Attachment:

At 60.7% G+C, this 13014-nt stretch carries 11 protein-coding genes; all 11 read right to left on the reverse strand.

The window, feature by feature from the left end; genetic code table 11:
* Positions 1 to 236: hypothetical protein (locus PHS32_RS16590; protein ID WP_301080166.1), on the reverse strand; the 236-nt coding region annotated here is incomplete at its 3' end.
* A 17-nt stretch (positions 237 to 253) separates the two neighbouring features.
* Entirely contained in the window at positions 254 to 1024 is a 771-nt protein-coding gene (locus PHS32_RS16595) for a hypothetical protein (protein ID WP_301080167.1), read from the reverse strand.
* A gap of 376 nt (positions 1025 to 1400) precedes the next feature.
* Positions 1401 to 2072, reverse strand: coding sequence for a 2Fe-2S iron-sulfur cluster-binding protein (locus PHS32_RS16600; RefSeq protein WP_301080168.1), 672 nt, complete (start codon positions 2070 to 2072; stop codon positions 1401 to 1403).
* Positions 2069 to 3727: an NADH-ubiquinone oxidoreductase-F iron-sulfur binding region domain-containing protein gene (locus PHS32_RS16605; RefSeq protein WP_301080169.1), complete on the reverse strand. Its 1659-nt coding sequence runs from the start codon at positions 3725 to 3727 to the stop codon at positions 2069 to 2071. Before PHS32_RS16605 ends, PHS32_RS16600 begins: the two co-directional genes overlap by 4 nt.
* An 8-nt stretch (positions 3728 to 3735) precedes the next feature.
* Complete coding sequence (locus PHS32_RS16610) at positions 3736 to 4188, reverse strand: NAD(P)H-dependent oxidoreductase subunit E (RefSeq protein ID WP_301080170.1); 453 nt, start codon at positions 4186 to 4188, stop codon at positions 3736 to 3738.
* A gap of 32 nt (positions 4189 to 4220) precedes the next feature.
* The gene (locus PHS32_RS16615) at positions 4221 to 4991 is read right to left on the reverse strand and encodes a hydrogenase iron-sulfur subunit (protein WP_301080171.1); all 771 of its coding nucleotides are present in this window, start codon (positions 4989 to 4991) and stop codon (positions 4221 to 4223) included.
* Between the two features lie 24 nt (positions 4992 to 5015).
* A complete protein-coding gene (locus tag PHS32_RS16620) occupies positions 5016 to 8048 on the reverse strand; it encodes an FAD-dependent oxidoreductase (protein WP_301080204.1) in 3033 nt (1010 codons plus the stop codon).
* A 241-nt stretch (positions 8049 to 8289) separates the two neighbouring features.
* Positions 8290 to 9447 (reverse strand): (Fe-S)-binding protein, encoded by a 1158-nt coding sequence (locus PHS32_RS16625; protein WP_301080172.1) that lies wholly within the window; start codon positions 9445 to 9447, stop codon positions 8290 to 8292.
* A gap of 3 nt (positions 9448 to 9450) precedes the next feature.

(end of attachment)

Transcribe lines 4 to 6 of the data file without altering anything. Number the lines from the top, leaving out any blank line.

* A 17-nt stretch (positions 237 to 253) separates the two neighbouring features.
* Entirely contained in the window at positions 254 to 1024 is a 771-nt protein-coding gene (locus PHS32_RS16595) for a hypothetical protein (protein ID WP_301080167.1), read from the reverse strand.
* A gap of 376 nt (positions 1025 to 1400) precedes the next feature.